IDEAS home Printed from
MyIDEAS: Log in (now much improved!) to save this article

Forecasting volatility with asymmetric smooth transition dynamic range models

Listed author(s):
  • Lin, Edward M.H.
  • Chen, Cathy W.S.
  • Gerlach, Richard

We propose a nonlinear smooth transition conditional autoregressive range (CARR) model for capturing smooth volatility asymmetries in international financial stock markets, building on recent work on smooth transition conditional duration modelling. An adaptive Markov chain Monte Carlo scheme is developed for Bayesian estimation, volatility forecasting and model comparison for the proposed model. The model can capture sign or size asymmetry and heteroskedasticity, such as that which is commonly observed in financial markets. A mixture proposal distribution is developed in order to improve the acceptance rate and the mixing issues which are common in random walk Metropolis-Hastings methods. Further, the logistic transition function is employed and its main properties are considered and discussed in the context of the proposed model, which motivates a suitable, weakly informative prior which ensures a proper posterior distribution and identification of the estimators. The methods are illustrated using simulated data, and an empirical study also provides evidence in favour of the proposed model when forecasting the volatility in two financial stock markets. In addition, the deviance information criterion is employed to compare the proposed models with their limiting classes, the nonlinear threshold CARR models and the symmetric CARR model.

If you experience problems downloading a file, check if you have the proper application to view it first. In case of further problems read the IDEAS help page. Note that these files are not on the IDEAS site. Please be patient as the files may be large.

File URL:
Download Restriction: Full text for ScienceDirect subscribers only

As the access to this document is restricted, you may want to look for a different version under "Related research" (further below) or search for a different version of it.

Article provided by Elsevier in its journal International Journal of Forecasting.

Volume (Year): 28 (2012)
Issue (Month): 2 ()
Pages: 384-399

in new window

Handle: RePEc:eee:intfor:v:28:y:2012:i:2:p:384-399
DOI: 10.1016/j.ijforecast.2011.09.002
Contact details of provider: Web page:

References listed on IDEAS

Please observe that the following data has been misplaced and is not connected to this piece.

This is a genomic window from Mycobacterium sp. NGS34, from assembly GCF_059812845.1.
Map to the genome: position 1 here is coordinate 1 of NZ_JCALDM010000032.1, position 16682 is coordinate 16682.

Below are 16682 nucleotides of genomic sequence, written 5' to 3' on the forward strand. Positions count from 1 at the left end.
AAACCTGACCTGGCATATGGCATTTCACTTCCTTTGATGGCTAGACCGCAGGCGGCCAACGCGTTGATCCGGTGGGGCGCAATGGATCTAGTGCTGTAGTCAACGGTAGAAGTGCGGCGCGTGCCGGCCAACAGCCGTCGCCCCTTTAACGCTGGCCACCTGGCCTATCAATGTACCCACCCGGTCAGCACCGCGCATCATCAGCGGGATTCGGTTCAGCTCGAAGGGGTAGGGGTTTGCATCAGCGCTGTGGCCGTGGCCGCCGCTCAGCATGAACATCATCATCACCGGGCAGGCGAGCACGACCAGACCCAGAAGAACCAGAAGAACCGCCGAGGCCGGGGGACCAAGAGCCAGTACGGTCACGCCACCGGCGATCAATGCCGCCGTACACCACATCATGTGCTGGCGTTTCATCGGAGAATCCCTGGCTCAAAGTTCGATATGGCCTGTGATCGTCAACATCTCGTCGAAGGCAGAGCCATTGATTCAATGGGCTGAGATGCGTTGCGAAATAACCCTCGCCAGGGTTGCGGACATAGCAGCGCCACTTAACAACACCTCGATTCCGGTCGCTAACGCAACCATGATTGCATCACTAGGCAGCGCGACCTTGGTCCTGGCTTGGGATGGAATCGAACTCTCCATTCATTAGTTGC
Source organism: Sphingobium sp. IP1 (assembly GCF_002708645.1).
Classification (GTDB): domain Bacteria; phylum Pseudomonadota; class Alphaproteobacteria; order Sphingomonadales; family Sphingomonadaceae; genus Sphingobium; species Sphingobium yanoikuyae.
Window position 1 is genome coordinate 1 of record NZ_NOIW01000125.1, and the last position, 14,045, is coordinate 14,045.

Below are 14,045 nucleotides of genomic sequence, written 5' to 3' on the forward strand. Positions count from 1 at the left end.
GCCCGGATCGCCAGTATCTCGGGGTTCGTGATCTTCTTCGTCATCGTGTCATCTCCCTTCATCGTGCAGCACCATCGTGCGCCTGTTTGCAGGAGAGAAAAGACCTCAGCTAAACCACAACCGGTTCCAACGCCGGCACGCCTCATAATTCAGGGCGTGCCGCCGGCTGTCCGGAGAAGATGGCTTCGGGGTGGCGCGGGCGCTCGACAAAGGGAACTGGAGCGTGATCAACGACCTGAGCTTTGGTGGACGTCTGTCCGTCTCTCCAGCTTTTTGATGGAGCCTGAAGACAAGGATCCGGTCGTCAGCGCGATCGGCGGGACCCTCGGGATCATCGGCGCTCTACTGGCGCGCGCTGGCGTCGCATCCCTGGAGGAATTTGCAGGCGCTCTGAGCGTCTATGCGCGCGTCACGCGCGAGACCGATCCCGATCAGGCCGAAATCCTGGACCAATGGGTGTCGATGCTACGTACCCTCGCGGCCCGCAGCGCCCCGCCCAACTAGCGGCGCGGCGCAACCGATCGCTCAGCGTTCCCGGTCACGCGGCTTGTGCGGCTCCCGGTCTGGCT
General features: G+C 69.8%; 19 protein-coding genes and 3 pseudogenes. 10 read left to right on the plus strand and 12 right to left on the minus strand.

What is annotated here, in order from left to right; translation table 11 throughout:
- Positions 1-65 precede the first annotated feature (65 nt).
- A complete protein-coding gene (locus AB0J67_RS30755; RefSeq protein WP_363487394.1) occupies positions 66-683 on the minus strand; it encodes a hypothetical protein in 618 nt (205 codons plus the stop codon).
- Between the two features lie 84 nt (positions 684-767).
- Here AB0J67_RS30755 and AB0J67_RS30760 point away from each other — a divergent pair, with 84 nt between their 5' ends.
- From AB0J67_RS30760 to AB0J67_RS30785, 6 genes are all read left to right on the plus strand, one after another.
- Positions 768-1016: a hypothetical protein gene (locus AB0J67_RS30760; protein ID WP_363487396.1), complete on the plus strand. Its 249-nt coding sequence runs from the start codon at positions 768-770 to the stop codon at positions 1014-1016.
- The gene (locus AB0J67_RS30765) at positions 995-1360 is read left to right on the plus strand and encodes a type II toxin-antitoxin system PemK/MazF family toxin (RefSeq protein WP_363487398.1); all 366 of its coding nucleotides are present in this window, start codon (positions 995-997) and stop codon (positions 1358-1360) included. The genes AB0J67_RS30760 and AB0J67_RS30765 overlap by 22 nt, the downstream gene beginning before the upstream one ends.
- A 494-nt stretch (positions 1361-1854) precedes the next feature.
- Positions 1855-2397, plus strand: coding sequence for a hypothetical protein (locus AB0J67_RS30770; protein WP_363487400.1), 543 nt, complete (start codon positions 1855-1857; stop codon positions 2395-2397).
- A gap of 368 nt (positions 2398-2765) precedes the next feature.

Please report citation or reference errors to , or , if you are the registered author of the cited work, log in to your RePEc Author Service profile, click on "citations" and make appropriate adjustments.:

in new window

  1. Parkinson, Michael, 1980. "The Extreme Value Method for Estimating the Variance of the Rate of Return," The Journal of Business, University of Chicago Press, vol. 53(1), pages 61-65, January.
  2. Sarantis, Nicholas, 1999. "Modeling non-linearities in real effective exchange rates," Journal of International Money and Finance, Elsevier, vol. 18(1), pages 27-45, January.
  3. Hoogerheide, Lennart F. & Kaashoek, Johan F. & van Dijk, Herman K., 2007. "On the shape of posterior densities and credible sets in instrumental variable regression models with reduced rank: An application of flexible sampling methods using neural networks," Journal of Econometrics, Elsevier, vol. 139(1), pages 154-180, July.
  4. Chun Liu & John M. Maheu, 2008. "Are There Structural Breaks in Realized Volatility?," Journal of Financial Econometrics, Society for Financial Econometrics, vol. 6(3), pages 326-360, Summer.
  5. Robert F. Engle & Jeffrey R. Russell, 1998. "Autoregressive Conditional Duration: A New Model for Irregularly Spaced Transaction Data," Econometrica, Econometric Society, vol. 66(5), pages 1127-1162, September.
  6. Torben G. Andersen & Tim Bollerslev & Francis X. Diebold & Paul Labys, 2003. "Modeling and Forecasting Realized Volatility," Econometrica, Econometric Society, vol. 71(2), pages 579-625, March.
  7. Brandt, Michael W. & Jones, Christopher S., 2006. "Volatility Forecasting With Range-Based EGARCH Models," Journal of Business & Economic Statistics, American Statistical Association, vol. 24, pages 470-486, October.
  8. LUBRANO, Michel, 1998. "Smooth transition GARCH models: a Bayesian perspective," CORE Discussion Papers 1998066, Université catholique de Louvain, Center for Operations Research and Econometrics (CORE).
  9. Hansen, Peter Reinhard, 2005. "A Test for Superior Predictive Ability," Journal of Business & Economic Statistics, American Statistical Association, vol. 23, pages 365-380, October.
  10. Torben G. Andersen & Tim Bollerslev & Francis X. Diebold, 2007. "Roughing It Up: Including Jump Components in the Measurement, Modeling, and Forecasting of Return Volatility," The Review of Economics and Statistics, MIT Press, vol. 89(4), pages 701-720, November.
  11. Bollerslev, Tim, 1986. "Generalized autoregressive conditional heteroskedasticity," Journal of Econometrics, Elsevier, vol. 31(3), pages 307-327, April.
  12. Giordani, Paolo & Kohn, Robert & van Dijk, Dick, 2007. "A unified approach to nonlinearity, structural change, and outliers," Journal of Econometrics, Elsevier, vol. 137(1), pages 112-133, March.